My fiancée is pregnant. And I've been sleeping with her sister. She's also pregnant. But I'm not ready for kids. Should I ditch them both?
Remember hiding a magazine in your shirt and reading the 'Your Questions, Our Answers' column in the privacy of your bathroom when mummy was taking an afternoon nap? Since mummy wouldn't tell, and since sanskari kids were not supposed to know anything about love or sex, this is how we grappled with adolescence. This is where the magazine editor used to print one true story and imagine five other outrageous problems to create a sensational page in an otherwise staid magazine. But in spite of featuring all sorts of unrealistic sensationalist problems, the 'Ask Me' column was much more than a titillating page or a voyeuristic ride.
Much like today, most problems were related to sex, infidelity, love and sexual health. At a time when there was no Sunny Leone, there was Dr. Prakash Kothari, a sexologist, God bless him, because month after month he told teenage boys that they were normal and that nothing was wrong with them. All in all, the 'Ask the Expert' column used to entertain and educate middle class India by virtue of being anonymous and handy.
"Today, in a world of instant gratification and banned two minute noodles, the idea of mailing your problem and waiting for a month for it to appear in print sounds silly..."
With the arrival of internet, Google became the new-age agony aunt of the virtual world. While most columns were consigned to the dustbins of irrelevance, some survived. Like the HT column in the Sunday magazine called 'Seriously Cyrus'. A lot of water must have flown under the bridge because a MTV VJ of our times is now an agony uncle. That he continues to make a 'bakra' of most problems is another story.
What's most amusing is that folks who were known for everything else other than a stable family life like Ms Pooja Bedi used to dish out relationship advice. On second thoughts, it didn't really matter because you don't need a PhD in psychology to answer, "I love a girl, but she married my best friend. What should I do?" Unless you want to tell the guy to murder her husband. No, seriously, what are the options when someone says, "My ex is getting married. Should I confess that I still love her?"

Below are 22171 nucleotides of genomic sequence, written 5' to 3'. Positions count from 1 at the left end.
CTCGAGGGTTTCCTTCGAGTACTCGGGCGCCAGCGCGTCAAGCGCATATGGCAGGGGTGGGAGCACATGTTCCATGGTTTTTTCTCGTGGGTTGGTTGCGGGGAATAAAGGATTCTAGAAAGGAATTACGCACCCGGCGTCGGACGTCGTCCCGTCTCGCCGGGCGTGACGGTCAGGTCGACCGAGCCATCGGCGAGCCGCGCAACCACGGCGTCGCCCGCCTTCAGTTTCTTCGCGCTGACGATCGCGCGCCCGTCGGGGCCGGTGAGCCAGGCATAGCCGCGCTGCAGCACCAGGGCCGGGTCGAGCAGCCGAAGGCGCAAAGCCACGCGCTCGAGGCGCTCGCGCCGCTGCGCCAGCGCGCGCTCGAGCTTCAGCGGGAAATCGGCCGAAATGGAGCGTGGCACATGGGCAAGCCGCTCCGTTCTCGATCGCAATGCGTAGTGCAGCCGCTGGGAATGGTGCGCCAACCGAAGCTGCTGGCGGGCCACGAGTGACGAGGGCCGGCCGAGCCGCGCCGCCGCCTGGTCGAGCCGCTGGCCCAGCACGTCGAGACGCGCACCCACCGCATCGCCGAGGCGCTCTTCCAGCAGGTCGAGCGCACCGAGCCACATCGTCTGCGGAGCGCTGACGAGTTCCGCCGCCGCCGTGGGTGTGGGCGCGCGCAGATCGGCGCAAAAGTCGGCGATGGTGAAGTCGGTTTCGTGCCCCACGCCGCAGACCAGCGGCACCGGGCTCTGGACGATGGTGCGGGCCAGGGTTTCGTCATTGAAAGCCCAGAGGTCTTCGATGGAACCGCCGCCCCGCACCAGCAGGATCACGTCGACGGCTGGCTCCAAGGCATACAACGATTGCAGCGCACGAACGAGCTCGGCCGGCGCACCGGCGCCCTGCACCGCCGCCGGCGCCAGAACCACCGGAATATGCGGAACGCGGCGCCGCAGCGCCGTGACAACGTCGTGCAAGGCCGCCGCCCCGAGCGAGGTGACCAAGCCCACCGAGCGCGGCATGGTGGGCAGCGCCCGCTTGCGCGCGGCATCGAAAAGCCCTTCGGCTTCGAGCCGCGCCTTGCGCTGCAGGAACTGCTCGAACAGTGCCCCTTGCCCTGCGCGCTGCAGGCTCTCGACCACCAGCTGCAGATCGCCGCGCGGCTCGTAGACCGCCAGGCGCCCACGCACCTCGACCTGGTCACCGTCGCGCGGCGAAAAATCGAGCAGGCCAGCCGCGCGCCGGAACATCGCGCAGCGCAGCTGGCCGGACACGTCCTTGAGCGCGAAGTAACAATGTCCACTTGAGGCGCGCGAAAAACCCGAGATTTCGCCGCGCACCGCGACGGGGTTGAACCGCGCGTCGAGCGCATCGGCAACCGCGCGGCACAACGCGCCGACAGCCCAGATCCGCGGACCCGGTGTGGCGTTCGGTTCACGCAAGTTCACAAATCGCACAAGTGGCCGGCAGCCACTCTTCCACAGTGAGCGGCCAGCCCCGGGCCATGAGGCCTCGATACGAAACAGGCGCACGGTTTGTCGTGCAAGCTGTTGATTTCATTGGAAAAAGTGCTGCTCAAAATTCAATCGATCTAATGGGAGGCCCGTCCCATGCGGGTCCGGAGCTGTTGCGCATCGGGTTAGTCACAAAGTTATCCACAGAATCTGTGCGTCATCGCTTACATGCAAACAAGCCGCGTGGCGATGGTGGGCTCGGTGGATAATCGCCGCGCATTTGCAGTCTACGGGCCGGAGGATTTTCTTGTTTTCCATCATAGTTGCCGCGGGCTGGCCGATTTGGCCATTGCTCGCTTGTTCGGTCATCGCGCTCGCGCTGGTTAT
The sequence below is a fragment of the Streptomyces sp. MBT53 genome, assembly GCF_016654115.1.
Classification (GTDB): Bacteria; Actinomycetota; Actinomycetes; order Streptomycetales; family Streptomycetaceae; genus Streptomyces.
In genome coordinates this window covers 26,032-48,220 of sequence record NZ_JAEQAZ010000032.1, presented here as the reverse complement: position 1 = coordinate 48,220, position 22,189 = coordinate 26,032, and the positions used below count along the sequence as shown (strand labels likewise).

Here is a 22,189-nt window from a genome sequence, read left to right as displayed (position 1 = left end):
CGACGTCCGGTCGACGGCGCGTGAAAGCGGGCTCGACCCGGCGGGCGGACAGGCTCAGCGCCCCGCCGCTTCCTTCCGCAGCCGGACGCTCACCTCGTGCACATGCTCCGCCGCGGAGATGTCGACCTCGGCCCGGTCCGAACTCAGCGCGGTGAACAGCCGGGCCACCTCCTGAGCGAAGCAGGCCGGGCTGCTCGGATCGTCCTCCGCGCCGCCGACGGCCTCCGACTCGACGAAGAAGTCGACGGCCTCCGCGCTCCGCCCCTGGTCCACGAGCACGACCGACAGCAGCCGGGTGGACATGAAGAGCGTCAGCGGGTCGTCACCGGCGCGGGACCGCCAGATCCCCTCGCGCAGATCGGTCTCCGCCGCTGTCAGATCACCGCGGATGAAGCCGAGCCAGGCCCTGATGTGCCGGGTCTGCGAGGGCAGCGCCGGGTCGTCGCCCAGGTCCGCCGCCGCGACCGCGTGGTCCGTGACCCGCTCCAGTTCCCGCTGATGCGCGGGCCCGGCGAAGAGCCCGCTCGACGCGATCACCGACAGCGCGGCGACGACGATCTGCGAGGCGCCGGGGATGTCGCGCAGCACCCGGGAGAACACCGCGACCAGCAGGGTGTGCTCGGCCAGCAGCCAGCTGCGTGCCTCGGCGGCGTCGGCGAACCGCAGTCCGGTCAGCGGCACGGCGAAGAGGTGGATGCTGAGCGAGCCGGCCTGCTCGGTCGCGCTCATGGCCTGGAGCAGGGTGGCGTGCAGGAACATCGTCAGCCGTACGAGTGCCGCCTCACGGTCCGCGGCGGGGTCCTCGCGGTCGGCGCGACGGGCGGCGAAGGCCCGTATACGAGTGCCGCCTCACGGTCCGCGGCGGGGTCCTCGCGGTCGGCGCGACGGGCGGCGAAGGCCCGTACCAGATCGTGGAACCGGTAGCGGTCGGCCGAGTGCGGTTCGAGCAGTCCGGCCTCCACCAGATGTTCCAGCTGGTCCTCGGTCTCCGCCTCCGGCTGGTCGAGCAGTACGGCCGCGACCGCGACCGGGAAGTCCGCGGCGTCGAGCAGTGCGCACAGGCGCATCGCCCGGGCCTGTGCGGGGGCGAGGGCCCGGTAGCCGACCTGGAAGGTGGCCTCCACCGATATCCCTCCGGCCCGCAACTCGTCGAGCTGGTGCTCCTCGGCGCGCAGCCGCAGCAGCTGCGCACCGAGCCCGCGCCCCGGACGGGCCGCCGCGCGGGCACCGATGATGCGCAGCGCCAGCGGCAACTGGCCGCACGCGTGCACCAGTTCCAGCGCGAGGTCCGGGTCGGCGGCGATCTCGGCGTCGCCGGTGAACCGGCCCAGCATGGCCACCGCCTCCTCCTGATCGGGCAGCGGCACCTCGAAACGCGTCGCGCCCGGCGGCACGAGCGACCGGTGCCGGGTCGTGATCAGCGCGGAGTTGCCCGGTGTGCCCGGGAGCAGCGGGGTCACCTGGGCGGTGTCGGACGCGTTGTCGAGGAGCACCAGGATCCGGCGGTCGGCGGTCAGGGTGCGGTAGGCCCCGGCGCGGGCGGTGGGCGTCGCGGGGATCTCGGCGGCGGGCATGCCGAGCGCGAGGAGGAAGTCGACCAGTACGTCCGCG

In a moment of pointless Bollywood abandon, "I suggest you wait till the wedding day. Hide behind the bushes and wait for the radiant bride to walk out with a garland in her hand. Wait for her to sit demurely with the groom. Wait for a few rounds around the fire. And just when she is about to begin the final round, come out in the open and say, "I still love you." All will be well. Swear by Tanu Weds Manu.
It is not difficult to understand why agony aunt columns are dying a slow death. Today, in a world of instant gratification and banned two minute noodles, the idea of mailing your problem and waiting for a month for it to appear in print sounds silly in a world where you have your answers at the click of a button. Above all, the present generation is not the one to take advice to the letter or be dictated. They use their own judgment, the experience of peers and guidance from family. But what's interesting is that the generation after generation, we face similar problems and continue to ask similar questions.